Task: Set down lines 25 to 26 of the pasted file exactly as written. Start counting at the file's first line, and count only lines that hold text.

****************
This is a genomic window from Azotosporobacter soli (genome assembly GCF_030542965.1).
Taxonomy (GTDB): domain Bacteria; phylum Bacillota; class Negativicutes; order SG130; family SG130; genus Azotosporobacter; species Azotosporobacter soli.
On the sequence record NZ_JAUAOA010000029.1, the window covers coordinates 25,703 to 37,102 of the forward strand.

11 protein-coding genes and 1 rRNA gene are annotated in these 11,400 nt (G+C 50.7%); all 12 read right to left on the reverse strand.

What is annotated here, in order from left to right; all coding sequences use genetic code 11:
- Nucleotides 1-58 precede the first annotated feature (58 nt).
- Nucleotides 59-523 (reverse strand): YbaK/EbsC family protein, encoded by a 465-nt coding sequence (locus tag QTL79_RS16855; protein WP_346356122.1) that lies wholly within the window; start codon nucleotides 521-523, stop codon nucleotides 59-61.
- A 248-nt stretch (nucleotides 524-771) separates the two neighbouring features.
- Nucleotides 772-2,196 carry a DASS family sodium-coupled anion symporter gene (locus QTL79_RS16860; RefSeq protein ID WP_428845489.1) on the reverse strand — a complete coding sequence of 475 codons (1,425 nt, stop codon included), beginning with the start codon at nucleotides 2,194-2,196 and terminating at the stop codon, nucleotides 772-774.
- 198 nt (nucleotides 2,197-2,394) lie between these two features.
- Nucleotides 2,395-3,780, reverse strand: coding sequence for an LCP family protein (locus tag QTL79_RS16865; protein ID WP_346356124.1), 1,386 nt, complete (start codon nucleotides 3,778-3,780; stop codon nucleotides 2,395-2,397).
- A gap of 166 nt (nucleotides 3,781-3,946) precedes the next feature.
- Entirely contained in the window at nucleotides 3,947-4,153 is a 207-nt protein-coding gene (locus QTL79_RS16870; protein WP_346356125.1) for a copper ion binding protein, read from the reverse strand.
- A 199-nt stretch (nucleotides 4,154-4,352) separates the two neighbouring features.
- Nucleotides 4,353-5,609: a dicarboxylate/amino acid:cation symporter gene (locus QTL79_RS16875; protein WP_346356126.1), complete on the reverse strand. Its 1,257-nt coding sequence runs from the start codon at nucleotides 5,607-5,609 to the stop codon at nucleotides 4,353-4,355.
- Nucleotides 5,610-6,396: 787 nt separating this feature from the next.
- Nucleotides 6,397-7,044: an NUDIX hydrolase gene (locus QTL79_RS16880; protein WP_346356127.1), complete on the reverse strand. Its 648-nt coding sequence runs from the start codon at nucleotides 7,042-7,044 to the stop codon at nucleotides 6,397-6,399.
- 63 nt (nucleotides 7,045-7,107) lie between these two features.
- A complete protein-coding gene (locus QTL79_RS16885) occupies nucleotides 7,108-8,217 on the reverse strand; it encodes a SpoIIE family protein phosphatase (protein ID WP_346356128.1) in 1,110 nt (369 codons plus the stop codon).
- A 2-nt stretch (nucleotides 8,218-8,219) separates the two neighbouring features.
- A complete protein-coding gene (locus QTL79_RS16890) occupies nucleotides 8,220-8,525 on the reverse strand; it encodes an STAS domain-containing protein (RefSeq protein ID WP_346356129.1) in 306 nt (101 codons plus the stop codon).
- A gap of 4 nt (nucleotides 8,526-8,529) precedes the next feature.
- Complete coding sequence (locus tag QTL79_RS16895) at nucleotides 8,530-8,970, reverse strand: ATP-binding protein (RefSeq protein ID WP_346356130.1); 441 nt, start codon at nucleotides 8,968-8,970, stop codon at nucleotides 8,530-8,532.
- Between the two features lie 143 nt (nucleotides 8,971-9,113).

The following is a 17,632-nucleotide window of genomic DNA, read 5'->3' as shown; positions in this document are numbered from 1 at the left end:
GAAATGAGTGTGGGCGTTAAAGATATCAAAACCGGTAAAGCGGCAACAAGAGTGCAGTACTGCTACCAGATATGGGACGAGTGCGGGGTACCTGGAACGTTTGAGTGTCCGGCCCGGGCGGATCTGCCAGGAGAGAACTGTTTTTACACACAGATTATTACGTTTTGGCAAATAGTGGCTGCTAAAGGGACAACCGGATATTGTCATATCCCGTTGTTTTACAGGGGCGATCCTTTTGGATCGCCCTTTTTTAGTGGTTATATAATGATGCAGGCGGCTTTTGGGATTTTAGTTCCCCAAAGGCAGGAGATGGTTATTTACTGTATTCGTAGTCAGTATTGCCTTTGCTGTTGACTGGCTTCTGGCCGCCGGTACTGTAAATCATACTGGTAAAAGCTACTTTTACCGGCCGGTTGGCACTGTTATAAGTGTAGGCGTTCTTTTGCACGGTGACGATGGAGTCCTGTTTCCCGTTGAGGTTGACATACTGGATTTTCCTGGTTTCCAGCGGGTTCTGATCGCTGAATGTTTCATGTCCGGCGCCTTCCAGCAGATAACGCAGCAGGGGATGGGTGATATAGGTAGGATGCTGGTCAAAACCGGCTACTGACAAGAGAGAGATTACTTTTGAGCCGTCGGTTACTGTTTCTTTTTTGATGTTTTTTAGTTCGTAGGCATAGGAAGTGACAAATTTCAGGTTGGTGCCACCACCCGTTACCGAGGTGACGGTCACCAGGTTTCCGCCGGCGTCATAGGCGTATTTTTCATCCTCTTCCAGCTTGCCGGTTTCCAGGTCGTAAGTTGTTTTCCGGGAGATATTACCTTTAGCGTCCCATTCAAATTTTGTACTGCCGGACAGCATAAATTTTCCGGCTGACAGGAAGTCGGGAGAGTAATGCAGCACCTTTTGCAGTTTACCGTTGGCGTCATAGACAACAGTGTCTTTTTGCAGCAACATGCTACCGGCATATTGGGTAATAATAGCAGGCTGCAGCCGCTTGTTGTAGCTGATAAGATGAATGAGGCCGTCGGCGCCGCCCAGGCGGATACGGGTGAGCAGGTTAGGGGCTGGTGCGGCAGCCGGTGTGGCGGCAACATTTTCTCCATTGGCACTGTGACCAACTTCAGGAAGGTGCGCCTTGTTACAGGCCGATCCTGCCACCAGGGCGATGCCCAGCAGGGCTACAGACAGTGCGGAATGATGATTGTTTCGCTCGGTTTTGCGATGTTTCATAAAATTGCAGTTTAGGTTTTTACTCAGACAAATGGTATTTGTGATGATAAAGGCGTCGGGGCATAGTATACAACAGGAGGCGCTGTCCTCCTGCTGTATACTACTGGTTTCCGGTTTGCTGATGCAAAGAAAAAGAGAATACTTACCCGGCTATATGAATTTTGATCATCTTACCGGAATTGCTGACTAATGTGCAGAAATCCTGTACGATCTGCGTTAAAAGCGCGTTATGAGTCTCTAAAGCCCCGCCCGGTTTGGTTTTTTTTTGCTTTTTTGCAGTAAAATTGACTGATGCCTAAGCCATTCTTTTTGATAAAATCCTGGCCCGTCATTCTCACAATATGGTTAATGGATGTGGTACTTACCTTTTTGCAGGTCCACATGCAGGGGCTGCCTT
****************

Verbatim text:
The following is a 17,632-nucleotide window of genomic DNA, read 5'->3' as shown; positions in this document are numbered from 1 at the left end:
GAAATGAGTGTGGGCGTTAAAGATATCAAAACCGGTAAAGCGGCAACAAGAGTGCAGTACTGCTACCAGATATGGGACGAGTGCGGGGTACCTGGAACGTTTGAGTGTCCGGCCCGGGCGGATCTGCCAGGAGAGAACTGTTTTTACACACAGATTATTACGTTTTGGCAAATAGTGGCTGCTAAAGGGACAACCGGATATTGTCATATCCCGTTGTTTTACAGGGGCGATCCTTTTGGATCGCCCTTTTTTAGTGGTTATATAATGATGCAGGCGGCTTTTGGGATTTTAGTTCCCCAAAGGCAGGAGATGGTTATTTACTGTATTCGTAGTCAGTATTGCCTTTGCTGTTGACTGGCTTCTGGCCGCCGGTACTGTAAATCATACTGGTAAAAGCTACTTTTACCGGCCGGTTGGCACTGTTATAAGTGTAGGCGTTCTTTTGCACGGTGACGATGGAGTCCTGTTTCCCGTTGAGGTTGACATACTGGATTTTCCTGGTTTCCAGCGGGTTCTGATCGCTGAATGTTTCATGTCCGGCGCCTTCCAGCAGATAACGCAGCAGGGGATGGGTGATATAGGTAGGATGCTGGTCAAAACCGGCTACTGACAAGAGAGAGATTACTTTTGAGCCGTCGGTTACTGTTTCTTTTTTGATGTTTTTTAGTTCGTAGGCATAGGAAGTGACAAATTTCAGGTTGGTGCCACCACCCGTTACCGAGGTGACGGTCACCAGGTTTCCGCCGGCGTCATAGGCGTATTTTTCATCCTCTTCCAGCTTGCCGGTTTCCAGGTCGTAAGTTGTTTTCCGGGAGATATTACCTTTAGCGTCCCATTCAAATTTTGTACTGCCGGACAGCATAAATTTTCCGGCTGACAGGAAGTCGGGAGAGTAATGCAGCACCTTTTGCAGTTTACCGTTGGCGTCATAGACAACAGTGTCTTTTTGCAGCAACATGCTACCGGCATATTGGGTAATAATAGCAGGCTGCAGCCGCTTGTTGTAGCTGATAAGATGAATGAGGCCGTCGGCGCCGCCCAGGCGGATACGGGTGAGCAGGTTAGGGGCTGGTGCGGCAGCCGGTGTGGCGGCAACATTTTCTCCATTGGCACTGTGACCAACTTCAGGAAGGTGCGCCTTGTTACAGGCCGATCCTGCCACCAGGGCGATGCCCAGCAGGGCTACAGACAGTGCGGAATGATGATTGTTTCGCTCGGTTTTGCGATGTTTCATAAAATTGCAGTTTAGGTTTTTACTCAGACAAATGGTATTTGTGATGATAAAGGCGTCGGGGCATAGTATACAACAGGAGGCGCTGTCCTCCTGCTGTATACTACTGGTTTCCGGTTTGCTGATGCAAAGAAAAAGAGAATACTTACCCGGCTATATGAATTTTGATCATCTTACCGGAATTGCTGACTAATGTGCAGAAATCCTGTACGATCTGCGTTAAAAGCGCGTTATGAGTCTCTAAAGCCCCGCCCGGTTTGGTTTTTTTTTGCTTTTTTGCAGTAAAATTGACTGATGCCTAAGCCATTCTTTTTGATAAAATCCTGGCCCGTCATTCTCACAATATGGTTAATGGATGTGGTACTTACCTTTTTGCAGGTCCACATGCAGGGGCTGCCTT